We travel through Albania in a diesel locomotive at a leisurely 40 kilometres per hour. The aged trains make their way through the countryside on single-track lines. Travelling by rail in Albania is not always for the faint-hearted.
The trains that are still running were once in the service of the former Deutsche Reichsbahn, the East German state railway before the fall of communism. Albania’s rail network was never successfully connected to that of its European neighbors. In fact, it is even threatened with closure in favor of expanding the roads.
There are said to be just 50 train drivers left in the country, and as mechanics they also take care of their decrepit diesel locomotives. The documentary accompanies one of them, Vladimir Shyti, and conductor Florida Kucuku on a journey to the north, south and east of the country, on the last remaining sections of track through an intact natural landscape.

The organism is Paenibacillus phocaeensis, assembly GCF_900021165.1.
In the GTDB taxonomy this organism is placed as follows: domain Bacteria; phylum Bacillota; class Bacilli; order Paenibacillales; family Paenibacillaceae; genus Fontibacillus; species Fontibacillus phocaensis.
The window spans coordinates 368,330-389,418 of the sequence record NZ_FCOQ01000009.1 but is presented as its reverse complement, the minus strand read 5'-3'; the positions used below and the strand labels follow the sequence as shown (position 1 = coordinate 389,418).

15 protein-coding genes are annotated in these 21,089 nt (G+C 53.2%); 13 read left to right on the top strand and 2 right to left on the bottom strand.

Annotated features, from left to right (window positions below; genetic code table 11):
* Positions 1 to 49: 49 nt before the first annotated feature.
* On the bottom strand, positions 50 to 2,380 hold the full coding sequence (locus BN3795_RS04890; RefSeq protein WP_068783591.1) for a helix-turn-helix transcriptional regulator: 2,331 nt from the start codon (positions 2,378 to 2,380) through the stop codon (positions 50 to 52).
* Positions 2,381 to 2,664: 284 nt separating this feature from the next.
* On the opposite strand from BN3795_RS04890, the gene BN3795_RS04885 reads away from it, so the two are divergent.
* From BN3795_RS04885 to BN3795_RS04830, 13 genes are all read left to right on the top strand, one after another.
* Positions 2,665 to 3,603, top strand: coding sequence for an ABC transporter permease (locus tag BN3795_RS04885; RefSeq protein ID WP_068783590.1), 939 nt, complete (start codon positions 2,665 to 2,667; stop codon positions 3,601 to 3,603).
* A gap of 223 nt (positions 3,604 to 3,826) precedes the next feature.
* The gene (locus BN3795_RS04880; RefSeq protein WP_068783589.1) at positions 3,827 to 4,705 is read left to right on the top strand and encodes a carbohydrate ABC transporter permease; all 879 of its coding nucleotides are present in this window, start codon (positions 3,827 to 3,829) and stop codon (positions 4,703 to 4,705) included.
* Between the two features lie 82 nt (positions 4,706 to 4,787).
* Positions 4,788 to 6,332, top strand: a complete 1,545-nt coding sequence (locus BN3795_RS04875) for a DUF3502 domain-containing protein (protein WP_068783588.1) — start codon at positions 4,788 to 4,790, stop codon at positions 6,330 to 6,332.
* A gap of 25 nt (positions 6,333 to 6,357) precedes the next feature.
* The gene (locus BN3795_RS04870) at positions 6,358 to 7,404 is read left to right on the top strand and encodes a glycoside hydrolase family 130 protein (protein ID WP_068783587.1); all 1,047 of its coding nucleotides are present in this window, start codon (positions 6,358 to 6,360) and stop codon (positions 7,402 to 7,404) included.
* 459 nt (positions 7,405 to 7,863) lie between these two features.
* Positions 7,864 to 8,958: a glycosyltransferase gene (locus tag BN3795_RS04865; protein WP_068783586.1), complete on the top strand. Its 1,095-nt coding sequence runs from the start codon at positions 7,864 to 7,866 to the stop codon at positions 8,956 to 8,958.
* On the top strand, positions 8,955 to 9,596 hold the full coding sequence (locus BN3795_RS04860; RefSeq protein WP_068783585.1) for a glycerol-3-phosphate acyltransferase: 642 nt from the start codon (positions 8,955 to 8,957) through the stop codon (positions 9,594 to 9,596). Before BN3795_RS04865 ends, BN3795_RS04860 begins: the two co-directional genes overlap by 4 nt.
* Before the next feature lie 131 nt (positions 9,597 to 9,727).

The wind whistles through broken windowpanes and branches whip against the 112-ton locomotive. It sounds dangerous and it is. The numerous level crossings have no safety precautions and pose a great danger to pedestrians, cyclists and animals. This often leads to serious accidents. The last trains in Albania all start their journey in Durres, also known as the “gateway to the Mediterranean,” and that is where every journey also ends. Anyone boarding a train needs plenty of time and patience. Although rail travel is very inexpensive, it cannot compete for time with travelling by car, which is reflected in the low number of passengers. Hardly anyone takes the train these days. So how long will this form of transport continue to exist in Albania at all?
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